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Early diabetes detection can prevent serious complications

Michigan Senate considers legislation to improve access to insulin
Posted at 2:01 PM, Nov 17, 2020

LANSING, Mich. — According to the ​Centers for Disease Control​ (CDC), more than 34 million people in the United States have diabetes, and 1 in 5 of them don’t know they have it.

The warning signs of diabetes can go undetected because they are easy to miss and may not seem out of the ordinary. Common signs include frequent urination, increased thirst, extreme fatigue, blurred vision, and weight loss. If you think you may be showing signs of diabetes, it is important to take action early on and contact your doctor to start discussing management of the disease.

“Early detection of diabetes can help prevent or delay complications,” said Brenda Sobleskey, RN and coordinator of diabetes education for McLaren Greater Lansing. “Some people with type 2 diabetes are diagnosed with pre-diabetes prior to official diagnosis. Moderate lifestyle changes such as maintaining a healthier diet, increasing physical activity, and losing 10 to 15 pounds can reduce risk of diabetes or prolong the disease.”

The disease is most common in people who are at least 45 years old, are overweight or obese, or have high blood pressure. Genetics also plays a role in the risk of developing type 2 diabetes. Warning signs can also be evident in children. In fact, according to the ​American Diabetes Association​, 187,000 children and adolescents have diabetes. Therefore, it’s crucial to keep an eye out for any unusual symptoms your child may be experiencing.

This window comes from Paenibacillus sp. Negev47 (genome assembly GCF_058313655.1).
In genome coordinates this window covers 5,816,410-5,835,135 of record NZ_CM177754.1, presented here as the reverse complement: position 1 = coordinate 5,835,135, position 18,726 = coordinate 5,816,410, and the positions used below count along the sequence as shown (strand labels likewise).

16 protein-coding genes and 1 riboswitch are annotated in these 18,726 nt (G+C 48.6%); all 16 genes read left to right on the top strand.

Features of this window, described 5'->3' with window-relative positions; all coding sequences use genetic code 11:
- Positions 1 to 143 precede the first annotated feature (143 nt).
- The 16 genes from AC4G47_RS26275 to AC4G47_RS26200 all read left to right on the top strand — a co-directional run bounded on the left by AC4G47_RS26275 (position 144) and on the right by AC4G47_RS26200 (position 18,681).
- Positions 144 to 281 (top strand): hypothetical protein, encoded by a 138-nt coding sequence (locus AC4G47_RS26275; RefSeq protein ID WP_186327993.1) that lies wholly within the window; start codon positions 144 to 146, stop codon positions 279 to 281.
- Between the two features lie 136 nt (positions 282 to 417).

“Uncontrolled diabetes can lead to risk of more serious complications such as heart disease, stroke, eye complications, nerve damage, and kidney disease,” Sobleskey said. That is why it is critical to monitor any unusual bodily activity and maintain a healthy diet and exercise to prevent or delay the onset of these health issues.

McLaren offers a ​Diabetes Self-Management Education program​ for people who have been diagnosed with diabetes. By attending their classes, you can learn more about how to manage the disease. These classes are taught by both a registered nurse and a registered dietician. They can help to develop a plan to monitor the disease, manage blood glucose levels, prevent complications, and balance a healthy diet and physical activity.

Click here [mclaren.org] to learn more about diabetes education services at McLaren.

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